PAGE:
I was in a discussion about immigration policies, the needs of homeless persons and other issues impacting our city and society in general when I realized we were addressing only one side of the issue. We were forming messages to the empowered with entrenched self-interest in maintaining the status quo. We were leaving off the messaging that needs to be addressed to the powerless in society whose desperation makes them vulnerable to abuse.

The setting for Jesus’ Sermon on the Mount was Galilee. His audience would have been those dispossessed by the changing economics of that day. Small farmers were forced off their land and into the pool of day laborers where there was no minimum wage. The more laborers looking for work, the less the wealthy, often foreigners, had to pay them. The policies that created this came out of imperial Rome with the collaboration of the elite temple establishment in Jerusalem. Both the secular and religious authorities callously disregarded the plight of the Galileans gathered on the hillside.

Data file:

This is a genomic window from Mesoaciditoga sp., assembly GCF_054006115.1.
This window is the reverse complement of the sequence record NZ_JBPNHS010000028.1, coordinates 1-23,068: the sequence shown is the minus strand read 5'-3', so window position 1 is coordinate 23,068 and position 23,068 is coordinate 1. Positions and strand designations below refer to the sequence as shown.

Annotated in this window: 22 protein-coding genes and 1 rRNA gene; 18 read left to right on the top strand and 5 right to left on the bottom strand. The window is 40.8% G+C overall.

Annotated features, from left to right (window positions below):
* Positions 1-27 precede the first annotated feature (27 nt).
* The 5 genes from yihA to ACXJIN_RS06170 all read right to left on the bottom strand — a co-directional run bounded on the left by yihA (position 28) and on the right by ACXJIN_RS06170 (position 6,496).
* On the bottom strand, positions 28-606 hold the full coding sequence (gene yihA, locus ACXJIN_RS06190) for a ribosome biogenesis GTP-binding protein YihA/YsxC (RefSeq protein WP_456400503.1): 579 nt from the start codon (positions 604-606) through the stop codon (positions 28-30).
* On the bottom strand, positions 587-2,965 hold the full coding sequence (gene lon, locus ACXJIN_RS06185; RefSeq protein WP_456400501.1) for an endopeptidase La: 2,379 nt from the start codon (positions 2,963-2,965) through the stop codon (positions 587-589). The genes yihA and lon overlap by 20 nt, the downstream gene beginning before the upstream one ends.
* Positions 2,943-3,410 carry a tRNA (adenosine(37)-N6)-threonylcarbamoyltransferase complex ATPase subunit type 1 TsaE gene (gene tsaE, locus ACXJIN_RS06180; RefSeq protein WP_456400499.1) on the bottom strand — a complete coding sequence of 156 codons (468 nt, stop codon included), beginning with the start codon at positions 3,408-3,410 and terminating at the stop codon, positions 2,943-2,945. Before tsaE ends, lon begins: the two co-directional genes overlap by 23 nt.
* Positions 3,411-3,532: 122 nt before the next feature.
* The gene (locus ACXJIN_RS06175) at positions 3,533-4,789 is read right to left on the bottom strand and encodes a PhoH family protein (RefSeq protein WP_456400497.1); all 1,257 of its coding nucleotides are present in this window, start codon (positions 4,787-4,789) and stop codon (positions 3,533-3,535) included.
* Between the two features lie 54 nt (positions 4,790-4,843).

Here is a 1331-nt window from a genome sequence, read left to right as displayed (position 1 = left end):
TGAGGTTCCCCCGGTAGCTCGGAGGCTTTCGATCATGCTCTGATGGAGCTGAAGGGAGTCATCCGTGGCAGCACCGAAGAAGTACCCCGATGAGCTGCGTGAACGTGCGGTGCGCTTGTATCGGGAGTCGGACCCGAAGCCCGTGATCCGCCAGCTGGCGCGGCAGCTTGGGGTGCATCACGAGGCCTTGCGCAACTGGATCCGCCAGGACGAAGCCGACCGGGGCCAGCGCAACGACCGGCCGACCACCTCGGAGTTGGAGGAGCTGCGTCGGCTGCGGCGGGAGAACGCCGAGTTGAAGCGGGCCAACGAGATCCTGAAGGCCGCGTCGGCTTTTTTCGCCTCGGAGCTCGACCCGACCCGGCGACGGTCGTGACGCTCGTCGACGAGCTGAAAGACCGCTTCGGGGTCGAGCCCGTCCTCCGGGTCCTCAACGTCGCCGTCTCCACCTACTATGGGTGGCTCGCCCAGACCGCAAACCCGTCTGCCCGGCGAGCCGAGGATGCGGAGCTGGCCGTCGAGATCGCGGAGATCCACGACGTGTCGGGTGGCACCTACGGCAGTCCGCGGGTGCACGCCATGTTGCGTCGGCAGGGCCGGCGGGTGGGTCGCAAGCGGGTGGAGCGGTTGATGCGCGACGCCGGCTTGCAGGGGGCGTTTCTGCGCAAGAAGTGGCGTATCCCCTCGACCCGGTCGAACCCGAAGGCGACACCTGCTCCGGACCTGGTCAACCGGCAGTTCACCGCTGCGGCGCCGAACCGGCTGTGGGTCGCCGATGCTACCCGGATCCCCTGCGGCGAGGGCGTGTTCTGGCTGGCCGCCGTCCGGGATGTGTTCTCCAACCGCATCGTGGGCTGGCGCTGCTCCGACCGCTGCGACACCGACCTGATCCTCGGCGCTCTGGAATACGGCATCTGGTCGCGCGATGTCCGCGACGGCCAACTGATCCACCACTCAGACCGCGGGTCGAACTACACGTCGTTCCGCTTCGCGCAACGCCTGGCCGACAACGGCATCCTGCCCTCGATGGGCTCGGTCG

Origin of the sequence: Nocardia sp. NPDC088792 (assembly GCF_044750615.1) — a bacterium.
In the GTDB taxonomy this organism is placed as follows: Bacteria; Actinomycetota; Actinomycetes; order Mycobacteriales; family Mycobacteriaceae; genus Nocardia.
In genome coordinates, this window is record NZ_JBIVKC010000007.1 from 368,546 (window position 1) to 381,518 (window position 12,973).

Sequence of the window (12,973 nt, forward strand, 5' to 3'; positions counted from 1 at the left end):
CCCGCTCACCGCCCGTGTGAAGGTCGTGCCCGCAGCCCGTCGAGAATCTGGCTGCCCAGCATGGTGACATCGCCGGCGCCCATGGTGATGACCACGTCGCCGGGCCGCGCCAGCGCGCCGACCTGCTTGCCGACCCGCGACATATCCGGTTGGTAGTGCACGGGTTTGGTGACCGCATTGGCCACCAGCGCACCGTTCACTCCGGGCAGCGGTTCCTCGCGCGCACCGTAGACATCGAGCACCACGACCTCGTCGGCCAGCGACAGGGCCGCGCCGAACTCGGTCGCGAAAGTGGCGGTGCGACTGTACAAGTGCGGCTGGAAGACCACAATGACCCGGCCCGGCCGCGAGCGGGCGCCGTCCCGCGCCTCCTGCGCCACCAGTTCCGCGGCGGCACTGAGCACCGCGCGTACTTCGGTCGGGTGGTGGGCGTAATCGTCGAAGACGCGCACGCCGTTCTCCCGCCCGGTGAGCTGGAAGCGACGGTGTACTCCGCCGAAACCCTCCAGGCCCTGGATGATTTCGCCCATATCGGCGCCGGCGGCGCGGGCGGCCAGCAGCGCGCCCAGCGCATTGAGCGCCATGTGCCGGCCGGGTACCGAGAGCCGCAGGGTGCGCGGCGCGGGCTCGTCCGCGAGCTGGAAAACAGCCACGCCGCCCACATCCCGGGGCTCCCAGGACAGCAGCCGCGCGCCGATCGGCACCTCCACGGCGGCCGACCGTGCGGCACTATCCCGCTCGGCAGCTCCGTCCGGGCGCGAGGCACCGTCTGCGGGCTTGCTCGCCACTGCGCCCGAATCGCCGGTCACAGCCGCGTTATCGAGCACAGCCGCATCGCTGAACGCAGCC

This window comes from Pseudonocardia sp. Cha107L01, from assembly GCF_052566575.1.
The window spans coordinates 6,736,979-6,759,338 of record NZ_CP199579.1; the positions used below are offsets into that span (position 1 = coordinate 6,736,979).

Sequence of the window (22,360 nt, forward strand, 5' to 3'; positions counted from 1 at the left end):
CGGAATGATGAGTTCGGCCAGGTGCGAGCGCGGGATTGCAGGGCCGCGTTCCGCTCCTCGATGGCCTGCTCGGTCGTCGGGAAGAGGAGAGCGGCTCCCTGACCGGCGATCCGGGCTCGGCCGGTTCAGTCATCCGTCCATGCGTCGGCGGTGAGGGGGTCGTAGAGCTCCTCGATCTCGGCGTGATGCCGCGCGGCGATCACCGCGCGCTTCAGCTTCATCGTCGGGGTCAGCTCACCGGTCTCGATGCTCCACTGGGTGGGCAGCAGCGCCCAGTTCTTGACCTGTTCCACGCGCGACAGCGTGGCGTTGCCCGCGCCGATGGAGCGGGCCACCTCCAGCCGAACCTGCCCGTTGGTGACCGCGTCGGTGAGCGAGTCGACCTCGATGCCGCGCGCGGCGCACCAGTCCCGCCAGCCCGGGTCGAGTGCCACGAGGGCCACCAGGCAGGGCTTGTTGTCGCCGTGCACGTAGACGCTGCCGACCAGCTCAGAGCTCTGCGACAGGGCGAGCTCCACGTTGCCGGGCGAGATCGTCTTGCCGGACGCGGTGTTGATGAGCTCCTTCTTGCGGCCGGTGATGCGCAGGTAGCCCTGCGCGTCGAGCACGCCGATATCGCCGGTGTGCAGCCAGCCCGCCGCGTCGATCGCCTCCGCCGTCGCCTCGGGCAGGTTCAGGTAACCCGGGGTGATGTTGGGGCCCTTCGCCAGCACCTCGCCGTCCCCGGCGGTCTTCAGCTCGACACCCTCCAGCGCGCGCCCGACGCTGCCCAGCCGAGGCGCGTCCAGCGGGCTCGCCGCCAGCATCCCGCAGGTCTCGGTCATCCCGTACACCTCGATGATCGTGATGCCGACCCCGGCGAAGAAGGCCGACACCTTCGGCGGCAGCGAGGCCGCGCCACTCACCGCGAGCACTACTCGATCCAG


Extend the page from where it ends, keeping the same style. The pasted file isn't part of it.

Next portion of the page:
It was the desperate peasants who heard this spiritual leader tell them they were blessed and they were the salt of the earth and the light of the world. This was not the call to repentance that he would address to the powerful. It was a reminder to them that they could still find happiness, hope and worth no matter what life was throwing at them.

It seems today’s leaders spend much more time complaining about the powerful and not much time lifting up those who feel powerless. There are some seriously misguided possessors of money who gauge the value and success of life by wealth alone. There are many more who have lost their sense of worth. They are easily discouraged because they have been beaten down often. It is these who need to hear their spiritual leaders encouraging them and lifting their spirits for they will remain powerless as long as they believe they have no power.

We might find it easier to complain about what others are doing than to encourage people to take action on their own behalf, but those who claim to have a prophetic calling should not neglect to do both.

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